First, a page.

Humanities Help Us Flourish in These Precedented Times

 

In recent months, I have frequently heard people say that we are living in unprecedented times, but this is simply not true. In reality, the ancient preacher was right to say that, “what has been is what will be, and what has been done is what will be done, and there is nothing new under the sun” (Eccl 1:9). History is replete with plagues and pandemics, together with all the difficulties that accompany them—physical suffering, grief, economic fallout, social and political disarray, questions of whether and how to conduct schooling, and all the rest.

As we endure the current plague, therefore, we are not alone in our suffering. By sharing in the sufferings of our ancestors, we have an invitation to fellowship with them and learn from them. The humanities are the means by which we may do so.

The humanities are in the business of networking. They introduce people of one time and place to those of another so that individuals from divergent generations and cultures can have a discussion. This is why we sometimes speak of studying the humanities as entering “The Great Conversation.” The Conversation is, at its best, most nourishing when it revolves around perennial questions that pertain to life and death—questions like, “what are people for? What makes for a good life and a good death? What is beauty? Why do pandemics and other tragedies befall us? Does suffering have any purpose? How does God relate to suffering and sufferers?”

It seems to me that these questions are, or at least ought to be, just as pressing today as the questions that science can answer.

When Covenant School began making arrangements for our transition to online education last spring, Dr. Hefner and I decided to scrap everything we had planned to do in my classes during the fourth quarter and to focus instead on contemplating great texts that document human responses to plagues, sickness, and death. We invited students to reflect upon Thucydides account of the plague of Athens, Cyprian’s “Treatise on the Mortality,” Julian of Norwich’s Revelations of Divine Love, Martin Luther’s letter in response to whether one may flee a deadly plague, C.H. Spurgeon’s sermon on an outbreak of cholera in 1866, and Albert Camus’ The Plague. From just this handful of texts, my students and I were able to evaluate a variety of responses to suffering and death. In the process, we were forced to contemplate our own mortality, to reflect upon the orderliness of our fears and the substance of our hopes, and to envision how we will respond when (not if) suffering and death come to us—whether through COVID or something else.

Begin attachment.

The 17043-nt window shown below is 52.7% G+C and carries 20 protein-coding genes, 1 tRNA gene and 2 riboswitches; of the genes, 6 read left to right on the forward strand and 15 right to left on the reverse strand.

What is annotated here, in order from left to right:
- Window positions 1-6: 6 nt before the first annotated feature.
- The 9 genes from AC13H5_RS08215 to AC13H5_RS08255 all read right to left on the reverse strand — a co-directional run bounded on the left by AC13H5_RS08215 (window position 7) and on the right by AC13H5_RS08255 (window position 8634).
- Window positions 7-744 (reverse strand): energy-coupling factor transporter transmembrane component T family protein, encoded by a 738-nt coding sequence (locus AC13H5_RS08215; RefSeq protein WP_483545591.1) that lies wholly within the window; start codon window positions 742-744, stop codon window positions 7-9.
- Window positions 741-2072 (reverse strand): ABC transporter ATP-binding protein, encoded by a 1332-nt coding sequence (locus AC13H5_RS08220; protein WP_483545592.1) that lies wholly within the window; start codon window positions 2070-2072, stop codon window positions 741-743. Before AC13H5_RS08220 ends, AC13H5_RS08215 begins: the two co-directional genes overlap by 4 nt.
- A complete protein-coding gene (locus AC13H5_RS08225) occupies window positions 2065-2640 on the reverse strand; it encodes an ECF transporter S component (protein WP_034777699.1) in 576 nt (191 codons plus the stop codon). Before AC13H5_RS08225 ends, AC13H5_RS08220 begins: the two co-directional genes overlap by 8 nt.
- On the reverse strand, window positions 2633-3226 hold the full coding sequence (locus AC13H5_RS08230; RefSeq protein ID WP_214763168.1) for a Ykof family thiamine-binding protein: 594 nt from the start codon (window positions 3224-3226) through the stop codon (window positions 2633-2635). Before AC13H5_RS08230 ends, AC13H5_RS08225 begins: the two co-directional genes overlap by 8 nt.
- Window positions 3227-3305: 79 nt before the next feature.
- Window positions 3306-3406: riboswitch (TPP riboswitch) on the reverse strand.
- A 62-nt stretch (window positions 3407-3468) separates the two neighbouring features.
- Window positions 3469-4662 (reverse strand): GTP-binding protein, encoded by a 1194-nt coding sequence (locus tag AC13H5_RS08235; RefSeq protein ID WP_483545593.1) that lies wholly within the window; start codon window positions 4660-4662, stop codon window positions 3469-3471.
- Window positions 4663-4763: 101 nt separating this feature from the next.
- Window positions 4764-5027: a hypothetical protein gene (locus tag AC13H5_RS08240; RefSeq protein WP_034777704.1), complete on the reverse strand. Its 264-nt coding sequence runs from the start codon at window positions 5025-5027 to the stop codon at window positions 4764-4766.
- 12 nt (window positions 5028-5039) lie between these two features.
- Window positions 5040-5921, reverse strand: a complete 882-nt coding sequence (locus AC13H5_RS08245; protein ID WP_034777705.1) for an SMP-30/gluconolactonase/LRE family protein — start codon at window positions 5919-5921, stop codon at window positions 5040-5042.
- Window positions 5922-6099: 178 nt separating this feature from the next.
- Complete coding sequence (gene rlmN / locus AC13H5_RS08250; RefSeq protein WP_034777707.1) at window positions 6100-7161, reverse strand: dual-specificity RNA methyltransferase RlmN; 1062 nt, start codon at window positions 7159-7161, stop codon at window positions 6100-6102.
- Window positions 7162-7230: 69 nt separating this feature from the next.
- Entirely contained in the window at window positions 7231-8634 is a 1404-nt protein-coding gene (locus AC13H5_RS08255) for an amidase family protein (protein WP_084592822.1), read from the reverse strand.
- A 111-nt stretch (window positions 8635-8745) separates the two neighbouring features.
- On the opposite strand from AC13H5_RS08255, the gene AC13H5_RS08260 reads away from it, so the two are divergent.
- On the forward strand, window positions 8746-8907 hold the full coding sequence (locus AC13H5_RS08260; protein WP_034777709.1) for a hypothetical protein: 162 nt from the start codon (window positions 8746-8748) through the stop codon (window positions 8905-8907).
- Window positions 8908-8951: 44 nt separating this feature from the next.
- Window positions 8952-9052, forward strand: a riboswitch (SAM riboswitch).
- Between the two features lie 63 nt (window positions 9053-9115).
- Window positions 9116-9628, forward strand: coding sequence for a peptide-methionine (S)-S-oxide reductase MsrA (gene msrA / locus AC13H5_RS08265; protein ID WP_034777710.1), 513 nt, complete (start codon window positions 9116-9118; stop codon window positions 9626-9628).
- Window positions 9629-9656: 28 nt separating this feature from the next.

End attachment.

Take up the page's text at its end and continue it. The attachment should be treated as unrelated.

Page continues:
Implicit in our decision to study past responses to plagues, sickness, and death is a conviction that our ancestors, even from their graves, can quicken us for the challenges we face. Their wisdom is our inheritance; they have bequeathed it to us for our enrichment and fortification. A corollary of this conviction is that we moderns are frail and finite. We do not have all the answers, and we need help. We do not know whether churches should gather, whether the economy should be fully open, whether schooling should be done in person, whether sports teams should compete. More to it, COVID is making many of us more mindful of our mortality than we have ever been. We are hungry for guidance, for hope, for meaning—for truth and wisdom that endure longer than our own ephemeral existence in this world.

We will not find these things in test tubes or laboratories. We will not discover them in cells or charts. (Though, to be sure, there is much truth and beauty to be found in these places.) Only human beings can give us answers to these quintessentially human questions. If you respond that the best answers to these questions actually come from God, I agree completely. But I would immediately add that even God’s answers are mediated by human scribes and teachers.

The loudest voices right now are exhorting us to “listen to the science” and claiming that ”science will get us out of this pandemic.” I do not at all dispute the vital role that science plays in the effort to eradicate COVID-19, but as we listen to the science and wait for a vaccine, we would do well to listen also to our ancestors. For if science is what will get us out of the pandemic, it is the humanities that will help us live and suffer well while we endure it.

Dr. Jonathon Wylie has a Ph.D. and M.A. in Hebrew Bible/Old Testament from the University of Wisconsin-Madison. Prior to his doctoral program, he studied Ancient Languages and Biblical Archaeology at Wheaton College.  He has served as a lecturer in the Department of Hebrew at the University of the Free State in South Africa since 2016, teaching ancient Hebrew, Syriac, and Ugaritic. He has spent many of his summers excavating in Israel, and is an ordained priest in the Anglican Church in North America. When he’s not teaching or excavating, he enjoys spending time with his wife, Meghan, hiking, and running.

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